Integrating a feature with the Origin Trials framework

To expose your feature via the origin trials framework, there are a few code changes required.

Code Changes

Runtime Enabled Features

First, you’ll need to configure runtime_enabled_features.json5. This is explained in the file, but you use origin_trial_feature_name to associate your runtime feature flag with a name for your origin trial. The name can be the same as your runtime feature flag, or different. Eventually, this configured name will be used in the Origin Trials developer console (still under development). You can have both status: experimental and origin_trial_feature_name if you want your feature to be enabled either by using the --enable-experimental-web-platform-features flag or the origin trial.

You may have a feature that is not available on all platforms, or need to limit the trial to specific platforms. Use origin_trial_os: [list] to specify which platforms will allow the trial to be enabled. The list values are case- insensitive, but must match one of the defined OS_<platform> macros (see build_config.h).


Flag name and trial name are the same:

  name: "MyFeature",
  origin_trial_feature_name: "MyFeature",
  status: "experimental",

Flag name and trial name are different:

  name: "MyFeature",
  origin_trial_feature_name: "MyFeatureTrial",
  status: "experimental",

Trial limited to specific platform:

  name: "MyFeature",
  origin_trial_feature_name: "MyFeature",
  origin_trial_os: ["android"],
  status: "experimental",

Gating Access

Once configured, there are two mechanisms to gate access to your feature behind an origin trial. You can use either mechanism, or both, as appropriate to your feature implementation.

  1. A native C++ method that you can call in Blink code at runtime to expose your feature: bool OriginTrials::myFeatureEnabled()
  2. An IDL attribute [OriginTrialEnabled] that you can use to automatically generate code to expose and hide JavaScript methods/attributes/objects. This attribute works very similarly to [RuntimeEnabled].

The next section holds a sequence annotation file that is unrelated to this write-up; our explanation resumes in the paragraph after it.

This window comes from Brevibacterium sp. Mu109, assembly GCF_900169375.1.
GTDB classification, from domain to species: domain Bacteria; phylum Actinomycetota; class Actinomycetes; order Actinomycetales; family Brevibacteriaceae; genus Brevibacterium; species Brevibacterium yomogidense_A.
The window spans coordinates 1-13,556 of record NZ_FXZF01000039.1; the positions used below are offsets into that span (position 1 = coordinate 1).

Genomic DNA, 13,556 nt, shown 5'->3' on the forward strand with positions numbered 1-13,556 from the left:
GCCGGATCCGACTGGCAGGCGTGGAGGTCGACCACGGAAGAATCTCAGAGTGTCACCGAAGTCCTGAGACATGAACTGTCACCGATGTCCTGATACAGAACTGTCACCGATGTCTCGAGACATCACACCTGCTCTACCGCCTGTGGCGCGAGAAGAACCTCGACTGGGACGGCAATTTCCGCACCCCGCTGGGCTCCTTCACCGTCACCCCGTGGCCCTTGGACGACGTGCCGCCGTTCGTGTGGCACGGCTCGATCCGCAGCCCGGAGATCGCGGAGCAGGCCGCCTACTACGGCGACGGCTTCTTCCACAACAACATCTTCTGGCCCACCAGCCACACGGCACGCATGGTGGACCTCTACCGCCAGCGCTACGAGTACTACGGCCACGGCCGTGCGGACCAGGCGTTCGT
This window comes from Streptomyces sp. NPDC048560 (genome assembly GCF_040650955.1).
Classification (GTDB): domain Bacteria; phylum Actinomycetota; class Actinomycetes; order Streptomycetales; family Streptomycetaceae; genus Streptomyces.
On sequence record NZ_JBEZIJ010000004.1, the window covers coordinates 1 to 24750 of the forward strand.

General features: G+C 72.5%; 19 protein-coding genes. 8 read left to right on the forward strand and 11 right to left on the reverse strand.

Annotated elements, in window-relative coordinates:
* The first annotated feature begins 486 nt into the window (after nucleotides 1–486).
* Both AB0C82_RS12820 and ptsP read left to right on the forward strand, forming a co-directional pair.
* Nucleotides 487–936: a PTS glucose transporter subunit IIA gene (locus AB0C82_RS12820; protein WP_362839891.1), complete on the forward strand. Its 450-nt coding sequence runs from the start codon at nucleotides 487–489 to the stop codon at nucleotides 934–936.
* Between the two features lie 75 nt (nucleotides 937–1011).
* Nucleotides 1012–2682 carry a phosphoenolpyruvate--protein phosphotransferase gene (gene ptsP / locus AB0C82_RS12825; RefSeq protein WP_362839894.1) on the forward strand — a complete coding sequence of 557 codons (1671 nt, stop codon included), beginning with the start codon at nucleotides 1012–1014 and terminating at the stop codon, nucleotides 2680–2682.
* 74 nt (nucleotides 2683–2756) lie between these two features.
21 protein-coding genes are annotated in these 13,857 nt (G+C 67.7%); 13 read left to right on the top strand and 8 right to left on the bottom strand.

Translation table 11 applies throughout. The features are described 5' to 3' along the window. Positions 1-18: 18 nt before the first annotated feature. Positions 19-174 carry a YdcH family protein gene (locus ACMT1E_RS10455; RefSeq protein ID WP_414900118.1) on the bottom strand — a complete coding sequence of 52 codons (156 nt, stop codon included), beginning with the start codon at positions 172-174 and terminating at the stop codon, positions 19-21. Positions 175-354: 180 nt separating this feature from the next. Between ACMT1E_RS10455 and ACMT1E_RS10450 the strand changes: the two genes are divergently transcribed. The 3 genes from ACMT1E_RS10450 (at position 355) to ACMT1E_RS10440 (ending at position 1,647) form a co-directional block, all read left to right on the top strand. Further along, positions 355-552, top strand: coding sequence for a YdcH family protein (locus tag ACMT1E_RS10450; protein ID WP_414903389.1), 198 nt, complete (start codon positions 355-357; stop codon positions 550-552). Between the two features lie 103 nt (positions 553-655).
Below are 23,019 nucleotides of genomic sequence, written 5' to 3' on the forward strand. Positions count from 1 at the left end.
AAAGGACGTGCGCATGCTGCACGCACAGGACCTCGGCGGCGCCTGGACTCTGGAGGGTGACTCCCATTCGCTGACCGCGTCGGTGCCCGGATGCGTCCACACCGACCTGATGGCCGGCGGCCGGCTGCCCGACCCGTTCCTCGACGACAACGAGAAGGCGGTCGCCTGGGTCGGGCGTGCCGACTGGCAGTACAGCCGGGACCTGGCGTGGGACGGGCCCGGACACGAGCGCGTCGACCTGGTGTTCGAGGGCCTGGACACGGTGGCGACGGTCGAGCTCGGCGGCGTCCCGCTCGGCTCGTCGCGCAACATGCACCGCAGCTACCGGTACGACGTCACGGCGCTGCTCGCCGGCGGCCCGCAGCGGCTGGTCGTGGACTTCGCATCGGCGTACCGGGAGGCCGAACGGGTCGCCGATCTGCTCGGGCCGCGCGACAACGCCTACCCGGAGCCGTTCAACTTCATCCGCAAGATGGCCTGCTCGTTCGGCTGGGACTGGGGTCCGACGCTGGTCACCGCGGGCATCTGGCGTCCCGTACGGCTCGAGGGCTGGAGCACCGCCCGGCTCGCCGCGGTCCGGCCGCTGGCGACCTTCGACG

partial interface Navigator {
     readonly attribute MyFeatureManager myFeature;

NOTE: Your feature implementation must not persist the result of the enabled check. Your code should simply call OriginTrials::myFeatureEnabled() as often as necessary to gate access to your feature.


What you can‘t do, because of the nature of these Origin Trials, is know at either browser or renderer startup time whether your feature is going to be used in the current page/context. This means that if you require lots of expensive processing to begin (say you index the user’s hard drive, or scan an entire city for interesting weather patterns,) that you will have to either do it on browser startup for all users, just in case it's used, or do it on first access. (If you go with first access, then only people trying the experiment will notice the delay, and hopefully only the first time they use it.). We are investigating providing a method like OriginTrials::myFeatureShouldInitialize() that will hint if you should do startup initialization. For example, this could include checks for trials that have been revoked (or throttled) due to usage, if the entire origin trials framework has been disabled, etc. The method would be conservative and assume initialization is required, but it could avoid expensive startup in some known scenarios.

Similarly, if you need to know in the browser process whether a feature should be enabled, then you will have to either have the renderer inform it at runtime, or else just assume that it's always enabled, and gate access to the feature from the renderer.


To test an origin trial feature during development, follow these steps:

  1. Use to generate a token signed with the test private key. You can generate signed tokens for any origin that you need to help you test, including localhost or Example:

    tools/origin_trials/ http://localhost:8000 MyFeature
  2. Copy the token from the end of the output and use it in a <meta> tag or an Origin-Trial header as described in the Developer Guide.

  3. Run Chrome with the test public key by passing: --origin-trial-public-key=dRCs+TocuKkocNKa0AtZ4awrt9XKH2SQCI6o4FY6BNA=

The --origin-trial-public-key switch is not needed with content_shell, as it uses the test public key by default.

The test private key is stored in the repo at tools/origin_trials/eftest.key. It's also used by Origin Trials unit tests and web tests.

If you cannot set command-line switches (e.g., on Chrome OS), you can also directly modify

Web Tests

When using the [OriginTrialEnabled] IDL attribute, you should add web tests to verify that the V8 bindings code is working as expected. Depending on how your feature is exposed, you'll want tests for the exposed interfaces, as well as tests for script-added tokens. For examples, refer to the existing tests in origin_trials/webexposed.